County looks into potential military partnership for construction projects

Cortland County office building. (Photo Source: Kevin L. Smith/Cortland Voice)

Cortland County legislators and department heads announced Tuesday the possibility of partnering with the U.S. military to pay for part of an improved highway garage.

Officials unveiled the potential partnership through the Innovative Readiness Training (IRT) program at Tuesday’s county agriculture, planning and environmental committee meeting. 

IRT is a collaborative program that sees communities provide materials and basic services, while members of the U.S. Armed Forces contribute personnel and training resources toward a desired project, according to the U.S. Department of Defense website.

County highway superintendent Charles Sudbrink said Tuesday the IRT program could bring expertise and reduce costs on a potentially new garage for the highway department. 

“This is something we can take advantage of and save millions of dollars,” he said.

The county currently has a 20,000 square-foot garage that is more than 60 years old and can house 27 trucks.

“This is something you have been looking to replace for the last 10-12 years,” Sudbrink said.

The county would have to front the costs for materials and demolition of the former structure, but military partners would help with construction of the new garage. Sudbrink has not looked at estimates for those costs, as the county has not applied to be in the IRT program yet.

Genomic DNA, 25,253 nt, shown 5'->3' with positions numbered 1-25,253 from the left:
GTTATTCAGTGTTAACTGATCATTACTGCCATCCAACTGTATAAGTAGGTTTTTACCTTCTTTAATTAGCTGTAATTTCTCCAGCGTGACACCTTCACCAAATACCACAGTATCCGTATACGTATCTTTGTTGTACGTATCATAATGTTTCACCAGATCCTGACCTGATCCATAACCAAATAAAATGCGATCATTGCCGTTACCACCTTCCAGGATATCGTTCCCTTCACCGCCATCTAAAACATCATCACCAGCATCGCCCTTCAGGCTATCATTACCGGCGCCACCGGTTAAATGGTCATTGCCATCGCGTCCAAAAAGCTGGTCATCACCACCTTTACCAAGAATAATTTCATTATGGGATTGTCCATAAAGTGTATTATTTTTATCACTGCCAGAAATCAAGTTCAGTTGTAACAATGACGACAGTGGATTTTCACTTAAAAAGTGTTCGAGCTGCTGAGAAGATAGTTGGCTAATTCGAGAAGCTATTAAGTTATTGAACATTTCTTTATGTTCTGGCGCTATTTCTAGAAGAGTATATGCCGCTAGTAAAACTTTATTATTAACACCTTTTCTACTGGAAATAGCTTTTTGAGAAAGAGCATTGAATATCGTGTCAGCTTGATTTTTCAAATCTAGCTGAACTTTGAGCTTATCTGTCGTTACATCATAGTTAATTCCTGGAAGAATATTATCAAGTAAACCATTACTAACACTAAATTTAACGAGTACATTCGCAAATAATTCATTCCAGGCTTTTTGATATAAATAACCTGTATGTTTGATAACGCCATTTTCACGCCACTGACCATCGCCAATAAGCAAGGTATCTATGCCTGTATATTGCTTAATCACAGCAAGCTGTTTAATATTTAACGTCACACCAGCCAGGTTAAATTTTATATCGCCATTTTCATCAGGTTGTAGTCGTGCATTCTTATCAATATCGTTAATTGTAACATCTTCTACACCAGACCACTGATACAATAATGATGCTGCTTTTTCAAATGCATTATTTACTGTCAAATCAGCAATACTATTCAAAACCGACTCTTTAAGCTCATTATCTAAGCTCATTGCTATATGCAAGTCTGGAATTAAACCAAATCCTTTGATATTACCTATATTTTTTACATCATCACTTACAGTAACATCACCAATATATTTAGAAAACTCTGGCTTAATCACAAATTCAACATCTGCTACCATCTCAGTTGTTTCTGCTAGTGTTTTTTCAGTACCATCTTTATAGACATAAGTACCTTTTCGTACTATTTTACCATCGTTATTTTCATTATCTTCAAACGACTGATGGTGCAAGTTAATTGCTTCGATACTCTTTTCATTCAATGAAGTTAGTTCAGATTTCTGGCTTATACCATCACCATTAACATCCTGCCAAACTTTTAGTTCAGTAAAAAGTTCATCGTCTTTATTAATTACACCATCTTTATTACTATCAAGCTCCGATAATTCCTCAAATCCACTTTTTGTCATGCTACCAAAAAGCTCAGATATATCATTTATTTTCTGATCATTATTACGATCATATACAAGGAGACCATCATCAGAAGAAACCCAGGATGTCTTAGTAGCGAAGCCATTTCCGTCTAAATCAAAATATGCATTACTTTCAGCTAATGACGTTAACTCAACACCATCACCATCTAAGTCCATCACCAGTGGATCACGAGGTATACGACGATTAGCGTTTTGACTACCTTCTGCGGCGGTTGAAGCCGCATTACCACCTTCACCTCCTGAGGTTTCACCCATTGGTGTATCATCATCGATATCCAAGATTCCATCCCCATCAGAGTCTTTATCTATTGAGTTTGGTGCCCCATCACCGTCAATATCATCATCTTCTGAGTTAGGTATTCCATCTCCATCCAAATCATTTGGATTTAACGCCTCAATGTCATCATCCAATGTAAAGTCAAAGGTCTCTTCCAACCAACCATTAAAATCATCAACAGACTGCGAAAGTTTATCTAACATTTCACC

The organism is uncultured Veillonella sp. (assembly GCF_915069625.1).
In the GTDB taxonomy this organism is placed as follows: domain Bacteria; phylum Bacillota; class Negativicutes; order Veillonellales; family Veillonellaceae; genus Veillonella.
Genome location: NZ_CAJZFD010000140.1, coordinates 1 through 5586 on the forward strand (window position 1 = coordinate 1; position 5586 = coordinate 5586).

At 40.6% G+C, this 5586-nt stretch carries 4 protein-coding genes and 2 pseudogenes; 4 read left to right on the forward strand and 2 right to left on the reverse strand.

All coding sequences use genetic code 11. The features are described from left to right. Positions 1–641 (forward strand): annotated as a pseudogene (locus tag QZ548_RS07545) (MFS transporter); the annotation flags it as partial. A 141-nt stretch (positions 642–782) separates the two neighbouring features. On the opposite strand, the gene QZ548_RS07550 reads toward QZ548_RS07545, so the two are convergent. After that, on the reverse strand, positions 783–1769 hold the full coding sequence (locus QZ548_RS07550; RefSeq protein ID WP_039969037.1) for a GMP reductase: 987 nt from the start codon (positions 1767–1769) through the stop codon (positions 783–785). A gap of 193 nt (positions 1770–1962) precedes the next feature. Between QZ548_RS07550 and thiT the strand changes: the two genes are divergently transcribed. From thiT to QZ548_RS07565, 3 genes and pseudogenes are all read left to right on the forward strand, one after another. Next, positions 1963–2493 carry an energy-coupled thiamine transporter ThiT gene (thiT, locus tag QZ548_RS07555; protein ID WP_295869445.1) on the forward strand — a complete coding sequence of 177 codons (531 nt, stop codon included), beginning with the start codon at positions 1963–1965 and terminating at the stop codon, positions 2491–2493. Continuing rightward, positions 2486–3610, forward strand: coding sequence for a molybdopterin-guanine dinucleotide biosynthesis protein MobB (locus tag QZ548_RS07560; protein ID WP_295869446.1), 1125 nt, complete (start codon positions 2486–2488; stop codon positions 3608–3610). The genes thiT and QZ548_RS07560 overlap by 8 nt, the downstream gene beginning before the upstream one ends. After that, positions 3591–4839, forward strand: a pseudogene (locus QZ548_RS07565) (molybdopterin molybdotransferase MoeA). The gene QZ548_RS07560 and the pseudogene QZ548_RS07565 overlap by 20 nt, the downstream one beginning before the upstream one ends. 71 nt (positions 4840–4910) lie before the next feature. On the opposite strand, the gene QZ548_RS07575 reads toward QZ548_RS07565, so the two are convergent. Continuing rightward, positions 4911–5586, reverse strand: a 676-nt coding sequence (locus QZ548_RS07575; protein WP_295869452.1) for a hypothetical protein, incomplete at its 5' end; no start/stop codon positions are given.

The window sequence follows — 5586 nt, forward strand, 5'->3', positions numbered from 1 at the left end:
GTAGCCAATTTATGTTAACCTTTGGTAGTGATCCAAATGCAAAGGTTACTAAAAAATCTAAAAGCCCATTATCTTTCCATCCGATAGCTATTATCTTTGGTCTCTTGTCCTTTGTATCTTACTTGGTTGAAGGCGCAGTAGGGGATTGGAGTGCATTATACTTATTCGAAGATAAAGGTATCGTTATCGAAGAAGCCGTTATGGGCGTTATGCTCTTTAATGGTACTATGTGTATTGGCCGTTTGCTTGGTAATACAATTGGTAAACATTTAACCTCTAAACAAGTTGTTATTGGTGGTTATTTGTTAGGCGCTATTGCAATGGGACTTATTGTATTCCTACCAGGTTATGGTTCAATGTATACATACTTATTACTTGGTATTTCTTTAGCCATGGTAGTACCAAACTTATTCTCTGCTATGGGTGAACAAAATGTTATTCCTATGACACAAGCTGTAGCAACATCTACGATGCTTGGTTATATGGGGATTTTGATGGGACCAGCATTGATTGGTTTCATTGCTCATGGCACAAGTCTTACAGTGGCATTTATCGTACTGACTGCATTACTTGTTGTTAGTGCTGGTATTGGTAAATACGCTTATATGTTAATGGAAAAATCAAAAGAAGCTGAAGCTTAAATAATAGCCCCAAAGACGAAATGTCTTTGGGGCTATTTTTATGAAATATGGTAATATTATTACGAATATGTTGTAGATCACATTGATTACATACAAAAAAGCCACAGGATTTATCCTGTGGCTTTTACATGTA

Legislator Paul Heider (R-LD-16) said the county budgets $300,000 every year for building expenses that could go toward the county’s portion of the project. Some portion of the road machinery account in the county budget, which is around $800,000, could also help cover some costs.

“So we would not have to worry about the labor rate,” Heider said. “And they could also probably help with the electrical work.”

Legislature Minority Leader Beau Harbin (D-LD-2) spoke in support of the project.

“A lot of the costs of these construction projects that we're looking at labor is often the biggest chunk of the whole thing,” he noted. “If we get the IRT help, that would take that (big expense) out.”

The county had previously hosted a medical assistance program through IRT in the past, and the opportunity to collaborate with the military recently surfaced again thanks to the county’s involvement with the Southern Tier 8 regional economic development agency. 

Applications for the IRT program will be due sometime in September, with planning set to begin in 2024 and a breaking ground date of 2025.

The project application should highlight an area the county is specialized in, a potential project opportunity, and how that mission would benefit the community. It should also list the materials and resources the county could contribute to the project.